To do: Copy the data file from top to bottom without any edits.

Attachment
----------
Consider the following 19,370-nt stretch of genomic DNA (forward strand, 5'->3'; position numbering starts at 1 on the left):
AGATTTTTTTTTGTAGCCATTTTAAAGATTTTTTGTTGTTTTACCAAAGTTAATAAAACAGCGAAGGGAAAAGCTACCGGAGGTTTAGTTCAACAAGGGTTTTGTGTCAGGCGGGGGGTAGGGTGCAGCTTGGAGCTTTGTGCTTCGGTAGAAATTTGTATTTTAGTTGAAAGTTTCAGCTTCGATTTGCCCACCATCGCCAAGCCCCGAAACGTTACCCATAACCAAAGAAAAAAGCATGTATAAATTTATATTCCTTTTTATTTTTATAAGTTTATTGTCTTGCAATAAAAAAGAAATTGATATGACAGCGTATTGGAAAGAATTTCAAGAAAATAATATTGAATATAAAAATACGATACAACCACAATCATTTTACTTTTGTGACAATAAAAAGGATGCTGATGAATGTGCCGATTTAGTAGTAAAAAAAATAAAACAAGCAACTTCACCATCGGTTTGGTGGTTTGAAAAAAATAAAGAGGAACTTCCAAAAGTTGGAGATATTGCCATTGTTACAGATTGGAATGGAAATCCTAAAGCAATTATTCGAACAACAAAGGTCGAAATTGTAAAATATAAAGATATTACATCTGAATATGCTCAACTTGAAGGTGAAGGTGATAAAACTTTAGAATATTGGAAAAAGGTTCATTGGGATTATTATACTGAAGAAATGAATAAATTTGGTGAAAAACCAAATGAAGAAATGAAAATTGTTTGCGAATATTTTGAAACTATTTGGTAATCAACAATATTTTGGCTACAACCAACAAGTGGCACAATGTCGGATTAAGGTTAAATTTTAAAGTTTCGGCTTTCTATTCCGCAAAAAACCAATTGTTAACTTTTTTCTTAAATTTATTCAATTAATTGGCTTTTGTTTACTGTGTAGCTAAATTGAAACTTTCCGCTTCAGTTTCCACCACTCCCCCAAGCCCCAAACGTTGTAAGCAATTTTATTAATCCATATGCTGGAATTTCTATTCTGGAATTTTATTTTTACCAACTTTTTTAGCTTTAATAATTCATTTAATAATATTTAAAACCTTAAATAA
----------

Consider the following 19,370-nt stretch of genomic DNA (forward strand, 5'->3'; position numbering starts at 1 on the left):
AGATTTTTTTTTGTAGCCATTTTAAAGATTTTTTGTTGTTTTACCAAAGTTAATAAAACAGCGAAGGGAAAAGCTACCGGAGGTTTAGTTCAACAAGGGTTTTGTGTCAGGCGGGGGGTAGGGTGCAGCTTGGAGCTTTGTGCTTCGGTAGAAATTTGTATTTTAGTTGAAAGTTTCAGCTTCGATTTGCCCACCATCGCCAAGCCCCGAAACGTTACCCATAACCAAAGAAAAAAGCATGTATAAATTTATATTCCTTTTTATTTTTATAAGTTTATTGTCTTGCAATAAAAAAGAAATTGATATGACAGCGTATTGGAAAGAATTTCAAGAAAATAATATTGAATATAAAAATACGATACAACCACAATCATTTTACTTTTGTGACAATAAAAAGGATGCTGATGAATGTGCCGATTTAGTAGTAAAAAAAATAAAACAAGCAACTTCACCATCGGTTTGGTGGTTTGAAAAAAATAAAGAGGAACTTCCAAAAGTTGGAGATATTGCCATTGTTACAGATTGGAATGGAAATCCTAAAGCAATTATTCGAACAACAAAGGTCGAAATTGTAAAATATAAAGATATTACATCTGAATATGCTCAACTTGAAGGTGAAGGTGATAAAACTTTAGAATATTGGAAAAAGGTTCATTGGGATTATTATACTGAAGAAATGAATAAATTTGGTGAAAAACCAAATGAAGAAATGAAAATTGTTTGCGAATATTTTGAAACTATTTGGTAATCAACAATATTTTGGCTACAACCAACAAGTGGCACAATGTCGGATTAAGGTTAAATTTTAAAGTTTCGGCTTTCTATTCCGCAAAAAACCAATTGTTAACTTTTTTCTTAAATTTATTCAATTAATTGGCTTTTGTTTACTGTGTAGCTAAATTGAAACTTTCCGCTTCAGTTTCCACCACTCCCCCAAGCCCCAAACGTTGTAAGCAATTTTATTAATCCATATGCTGGAATTTCTATTCTGGAATTTTATTTTTACCAACTTTTTTAGCTTTAATAATTCATTTAATAATATTTAAAACCTTAAATAA